Strengths include the use of active safety surveillance and the availability of safety data for 98% of participants, which allowed detailed evaluation of potential risk factors (both host- and vaccination-related) for AEFI. Review of clinical photographs helped the SMD assessment and follow-up.
In conclusion, we found that revaccination was associated with a higher risk of developing a BCG local adverse reaction than initial BCG vaccination. In those who developed an injection site abscess, this occurred earlier in revaccinated participants. Most local reactions self-resolved within 1 month. BCG-associated regional lymphadenopathy, but not injection site abscess, was influenced by age at vaccination and sex. In the low TB endemic setting of this study, a local adverse reaction was not attributable to LTBI. Our study has important implications for BCG vaccination policy in an era when BCG vaccination and revaccination is increasingly being considered for novel applications, including to reduce the impact of COVID-1932.
Setting and participants
Healthcare workers (HCW) were recruited in Stage 1 of the BRACE trial in six hospitals in Australia from March to May 2020, and randomised in a 1:1 ratio and open-label design to receive BCG vaccine or no BCG32. All participants received influenza vaccine to the contralateral arm within three days. Exclusion criteria comprised any contra-indication to BCG, including previous significant local BCG adverse reaction.
Participants randomised to BCG received a single dose of BCG-Denmark (AJ Vaccines, Copenhagen), 0.1 ml (corresponding to 2–8 × 105 colony-forming units of Mycobacterium bovis, Danish strain 1331) intradermally in the left upper arm, using a short (10 mm) bevel needle (25 G to 30 G).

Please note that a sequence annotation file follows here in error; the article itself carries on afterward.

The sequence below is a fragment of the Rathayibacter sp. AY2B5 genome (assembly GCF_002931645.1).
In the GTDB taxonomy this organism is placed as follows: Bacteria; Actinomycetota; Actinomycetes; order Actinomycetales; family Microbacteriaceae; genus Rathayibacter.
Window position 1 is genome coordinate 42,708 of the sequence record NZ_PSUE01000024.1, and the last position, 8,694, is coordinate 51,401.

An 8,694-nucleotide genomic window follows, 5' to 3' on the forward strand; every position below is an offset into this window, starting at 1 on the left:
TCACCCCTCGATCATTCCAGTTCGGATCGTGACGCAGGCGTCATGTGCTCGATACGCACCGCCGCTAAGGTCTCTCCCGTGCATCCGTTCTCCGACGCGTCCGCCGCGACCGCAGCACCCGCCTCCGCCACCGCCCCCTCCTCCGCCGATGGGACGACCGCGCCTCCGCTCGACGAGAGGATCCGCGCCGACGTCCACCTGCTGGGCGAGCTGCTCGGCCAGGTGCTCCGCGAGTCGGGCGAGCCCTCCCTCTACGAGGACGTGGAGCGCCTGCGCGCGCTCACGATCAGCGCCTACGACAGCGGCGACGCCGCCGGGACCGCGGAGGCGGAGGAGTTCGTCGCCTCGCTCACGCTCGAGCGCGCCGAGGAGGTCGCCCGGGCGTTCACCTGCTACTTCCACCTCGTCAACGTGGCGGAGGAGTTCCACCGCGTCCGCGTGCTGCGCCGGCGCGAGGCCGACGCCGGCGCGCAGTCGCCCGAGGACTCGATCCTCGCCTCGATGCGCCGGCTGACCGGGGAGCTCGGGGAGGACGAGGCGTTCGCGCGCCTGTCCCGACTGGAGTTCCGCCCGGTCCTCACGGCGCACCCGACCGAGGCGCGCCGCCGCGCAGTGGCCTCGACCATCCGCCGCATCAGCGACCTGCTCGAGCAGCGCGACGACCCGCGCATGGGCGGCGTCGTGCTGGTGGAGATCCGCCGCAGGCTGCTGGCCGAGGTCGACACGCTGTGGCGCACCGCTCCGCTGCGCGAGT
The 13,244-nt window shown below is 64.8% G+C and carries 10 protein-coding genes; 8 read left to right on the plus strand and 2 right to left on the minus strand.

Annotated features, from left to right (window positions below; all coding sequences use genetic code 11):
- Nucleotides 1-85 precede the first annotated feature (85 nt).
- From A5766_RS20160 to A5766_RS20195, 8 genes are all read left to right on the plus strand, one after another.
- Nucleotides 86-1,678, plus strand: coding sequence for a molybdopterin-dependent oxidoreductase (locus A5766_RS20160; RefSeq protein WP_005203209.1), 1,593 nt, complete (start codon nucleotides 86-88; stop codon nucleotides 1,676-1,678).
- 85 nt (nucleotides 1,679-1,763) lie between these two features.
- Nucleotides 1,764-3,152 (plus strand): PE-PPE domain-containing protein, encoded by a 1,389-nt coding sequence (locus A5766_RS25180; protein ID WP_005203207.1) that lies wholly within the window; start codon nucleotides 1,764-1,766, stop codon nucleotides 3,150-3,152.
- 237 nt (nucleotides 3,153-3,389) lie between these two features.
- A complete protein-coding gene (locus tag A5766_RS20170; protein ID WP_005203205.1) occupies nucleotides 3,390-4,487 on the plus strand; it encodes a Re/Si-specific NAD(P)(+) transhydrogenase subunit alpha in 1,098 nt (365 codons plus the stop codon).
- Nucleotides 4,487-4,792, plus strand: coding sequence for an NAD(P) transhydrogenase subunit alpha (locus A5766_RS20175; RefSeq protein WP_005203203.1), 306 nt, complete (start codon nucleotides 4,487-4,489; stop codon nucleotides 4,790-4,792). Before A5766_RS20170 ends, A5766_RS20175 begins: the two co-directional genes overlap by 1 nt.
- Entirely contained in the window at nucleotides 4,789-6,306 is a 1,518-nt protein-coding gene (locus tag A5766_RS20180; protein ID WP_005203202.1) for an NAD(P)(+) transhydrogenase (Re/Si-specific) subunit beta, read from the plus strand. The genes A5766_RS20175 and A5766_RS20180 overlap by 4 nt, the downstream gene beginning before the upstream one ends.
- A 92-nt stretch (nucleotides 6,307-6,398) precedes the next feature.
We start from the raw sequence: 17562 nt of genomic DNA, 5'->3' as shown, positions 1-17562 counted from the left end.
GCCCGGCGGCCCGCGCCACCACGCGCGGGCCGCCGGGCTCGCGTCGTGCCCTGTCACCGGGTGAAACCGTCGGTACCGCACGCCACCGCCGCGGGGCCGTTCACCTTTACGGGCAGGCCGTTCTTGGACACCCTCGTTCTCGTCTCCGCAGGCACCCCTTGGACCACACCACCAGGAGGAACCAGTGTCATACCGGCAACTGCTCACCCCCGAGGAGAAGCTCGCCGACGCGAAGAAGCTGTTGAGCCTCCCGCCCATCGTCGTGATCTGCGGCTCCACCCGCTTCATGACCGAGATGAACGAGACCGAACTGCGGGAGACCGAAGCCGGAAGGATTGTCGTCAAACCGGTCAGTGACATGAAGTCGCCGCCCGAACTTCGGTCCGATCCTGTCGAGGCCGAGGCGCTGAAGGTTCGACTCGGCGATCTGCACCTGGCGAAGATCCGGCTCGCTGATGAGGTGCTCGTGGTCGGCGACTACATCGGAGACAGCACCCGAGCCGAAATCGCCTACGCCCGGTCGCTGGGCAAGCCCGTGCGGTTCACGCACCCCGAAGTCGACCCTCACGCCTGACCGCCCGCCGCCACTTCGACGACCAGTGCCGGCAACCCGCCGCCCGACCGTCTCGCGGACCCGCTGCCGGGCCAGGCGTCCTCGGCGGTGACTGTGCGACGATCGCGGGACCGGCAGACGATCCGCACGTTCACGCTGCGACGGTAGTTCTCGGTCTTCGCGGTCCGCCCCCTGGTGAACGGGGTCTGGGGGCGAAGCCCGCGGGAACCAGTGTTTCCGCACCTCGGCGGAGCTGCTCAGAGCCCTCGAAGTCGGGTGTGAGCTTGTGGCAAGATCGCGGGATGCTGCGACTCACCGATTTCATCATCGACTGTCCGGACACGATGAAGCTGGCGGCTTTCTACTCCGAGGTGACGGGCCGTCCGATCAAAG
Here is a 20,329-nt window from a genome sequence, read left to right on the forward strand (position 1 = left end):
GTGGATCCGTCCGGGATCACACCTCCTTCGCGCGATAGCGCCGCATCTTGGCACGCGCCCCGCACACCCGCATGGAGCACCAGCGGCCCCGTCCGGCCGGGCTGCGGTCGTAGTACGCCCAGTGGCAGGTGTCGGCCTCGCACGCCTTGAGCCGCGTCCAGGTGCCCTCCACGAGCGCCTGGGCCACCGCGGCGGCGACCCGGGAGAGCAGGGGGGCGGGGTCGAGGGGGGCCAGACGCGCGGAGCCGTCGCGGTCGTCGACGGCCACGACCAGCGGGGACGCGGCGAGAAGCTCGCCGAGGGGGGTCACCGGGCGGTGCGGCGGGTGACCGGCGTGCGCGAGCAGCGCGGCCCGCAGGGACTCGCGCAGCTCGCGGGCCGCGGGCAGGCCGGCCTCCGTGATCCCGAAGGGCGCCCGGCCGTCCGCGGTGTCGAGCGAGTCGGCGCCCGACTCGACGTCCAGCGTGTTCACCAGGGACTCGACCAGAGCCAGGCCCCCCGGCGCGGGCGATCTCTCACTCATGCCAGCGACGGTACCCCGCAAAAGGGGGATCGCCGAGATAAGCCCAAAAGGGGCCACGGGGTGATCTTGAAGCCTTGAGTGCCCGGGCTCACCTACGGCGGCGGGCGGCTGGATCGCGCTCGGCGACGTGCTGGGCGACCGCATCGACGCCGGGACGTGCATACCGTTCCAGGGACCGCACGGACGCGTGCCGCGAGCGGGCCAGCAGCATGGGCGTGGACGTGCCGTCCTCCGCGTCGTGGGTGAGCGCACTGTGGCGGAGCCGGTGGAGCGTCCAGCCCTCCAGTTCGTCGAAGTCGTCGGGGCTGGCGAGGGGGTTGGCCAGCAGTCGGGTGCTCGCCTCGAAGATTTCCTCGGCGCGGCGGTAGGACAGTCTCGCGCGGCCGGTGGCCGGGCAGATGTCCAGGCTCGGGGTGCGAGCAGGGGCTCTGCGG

Three different BCG vaccine batches were used. BCG study vaccinators were classified as ‘experienced’ (previous experience in BCG clinics), ‘trained’ (trained in advance for the trial) or ‘learners’ (supervised training during the trial).
The administration was defined as ‘satisfactory’ when an intradermal bleb of 7 mm minimum diameter was documented after vaccination. Participants were informed about the normal expected local reaction to BCG vaccination and were instructed to contact study staff if they had any concerns.
Data were collected using REDCap33, including details on vaccine administration, and previous tuberculin skin tests (TST) and BCG vaccinations.
Information on vaccine site evolution and any subsequent lymphadenopathy were collected through participant-completed web-based daily questionnaires for 2 weeks post vaccination (vaccine diary) and at 3 months post vaccination (questionnaire). Serial vaccine site photographs were also collected. Additionally, participants could contact the investigators at any time after vaccination (via e-mail or telephone) if they had any concerns about their injection site.
Active safety surveillance
Safety medical doctors (SMD) were trained for the BRACE trial to actively follow up any participant who reported a potential AEFI. Adverse events were recorded on standard forms. Photographs of potential injection site abscesses were reviewed by SMDs at regular quality and safety team meetings for consensus decision on classification. An interferon-gamma release assay (IGRA) test for latent tuberculosis infection (LTBI) was arranged 3 months after vaccination for participants with an injection site abscess.
BCG injection site abscess was defined as a localised collection of pus, ≥1.5 cm in diameter at the injection site. BCG-associated lymphadenopathy was defined as palpable regional (axilla or neck) lymph node enlargement. Participants reporting lymphadenopathy ≥1.5 cm in diameter or persistent (>2 weeks duration) were recommended to seek medical assessment.